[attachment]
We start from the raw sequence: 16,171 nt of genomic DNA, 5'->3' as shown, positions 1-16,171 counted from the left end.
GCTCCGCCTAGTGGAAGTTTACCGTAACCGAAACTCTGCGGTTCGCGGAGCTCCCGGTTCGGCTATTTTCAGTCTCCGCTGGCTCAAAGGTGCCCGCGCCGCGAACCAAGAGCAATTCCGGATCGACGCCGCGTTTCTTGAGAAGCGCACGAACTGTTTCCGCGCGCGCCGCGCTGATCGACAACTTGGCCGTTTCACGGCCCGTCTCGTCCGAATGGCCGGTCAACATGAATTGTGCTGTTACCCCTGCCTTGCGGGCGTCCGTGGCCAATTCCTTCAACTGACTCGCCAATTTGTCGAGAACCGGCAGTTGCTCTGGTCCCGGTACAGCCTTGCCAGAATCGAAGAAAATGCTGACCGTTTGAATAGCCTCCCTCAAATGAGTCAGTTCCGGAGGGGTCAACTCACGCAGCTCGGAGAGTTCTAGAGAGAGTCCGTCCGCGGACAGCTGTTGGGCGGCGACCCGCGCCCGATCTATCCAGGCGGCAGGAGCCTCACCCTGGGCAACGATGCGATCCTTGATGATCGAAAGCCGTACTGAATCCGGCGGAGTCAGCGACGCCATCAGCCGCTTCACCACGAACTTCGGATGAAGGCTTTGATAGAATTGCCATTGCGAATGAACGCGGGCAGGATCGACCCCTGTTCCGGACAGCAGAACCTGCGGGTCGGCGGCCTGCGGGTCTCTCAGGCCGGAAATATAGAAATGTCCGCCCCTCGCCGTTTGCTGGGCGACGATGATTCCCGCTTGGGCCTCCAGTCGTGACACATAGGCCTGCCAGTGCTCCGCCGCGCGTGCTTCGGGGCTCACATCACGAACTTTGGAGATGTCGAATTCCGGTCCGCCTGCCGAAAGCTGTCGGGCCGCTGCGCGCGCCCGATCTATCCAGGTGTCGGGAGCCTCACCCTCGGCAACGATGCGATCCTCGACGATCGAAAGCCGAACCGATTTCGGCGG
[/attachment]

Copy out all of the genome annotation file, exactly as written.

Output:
We start from the raw sequence: 16,171 nt of genomic DNA, 5'->3' as shown, positions 1-16,171 counted from the left end.
GCTCCGCCTAGTGGAAGTTTACCGTAACCGAAACTCTGCGGTTCGCGGAGCTCCCGGTTCGGCTATTTTCAGTCTCCGCTGGCTCAAAGGTGCCCGCGCCGCGAACCAAGAGCAATTCCGGATCGACGCCGCGTTTCTTGAGAAGCGCACGAACTGTTTCCGCGCGCGCCGCGCTGATCGACAACTTGGCCGTTTCACGGCCCGTCTCGTCCGAATGGCCGGTCAACATGAATTGTGCTGTTACCCCTGCCTTGCGGGCGTCCGTGGCCAATTCCTTCAACTGACTCGCCAATTTGTCGAGAACCGGCAGTTGCTCTGGTCCCGGTACAGCCTTGCCAGAATCGAAGAAAATGCTGACCGTTTGAATAGCCTCCCTCAAATGAGTCAGTTCCGGAGGGGTCAACTCACGCAGCTCGGAGAGTTCTAGAGAGAGTCCGTCCGCGGACAGCTGTTGGGCGGCGACCCGCGCCCGATCTATCCAGGCGGCAGGAGCCTCACCCTGGGCAACGATGCGATCCTTGATGATCGAAAGCCGTACTGAATCCGGCGGAGTCAGCGACGCCATCAGCCGCTTCACCACGAACTTCGGATGAAGGCTTTGATAGAATTGCCATTGCGAATGAACGCGGGCAGGATCGACCCCTGTTCCGGACAGCAGAACCTGCGGGTCGGCGGCCTGCGGGTCTCTCAGGCCGGAAATATAGAAATGTCCGCCCCTCGCCGTTTGCTGGGCGACGATGATTCCCGCTTGGGCCTCCAGTCGTGACACATAGGCCTGCCAGTGCTCCGCCGCGCGTGCTTCGGGGCTCACATCACGAACTTTGGAGATGTCGAATTCCGGTCCGCCTGCCGAAAGCTGTCGGGCCGCTGCGCGCGCCCGATCTATCCAGGTGTCGGGAGCCTCACCCTCGGCAACGATGCGATCCTCGACGATCGAAAGCCGAACCGATTTCGGCGG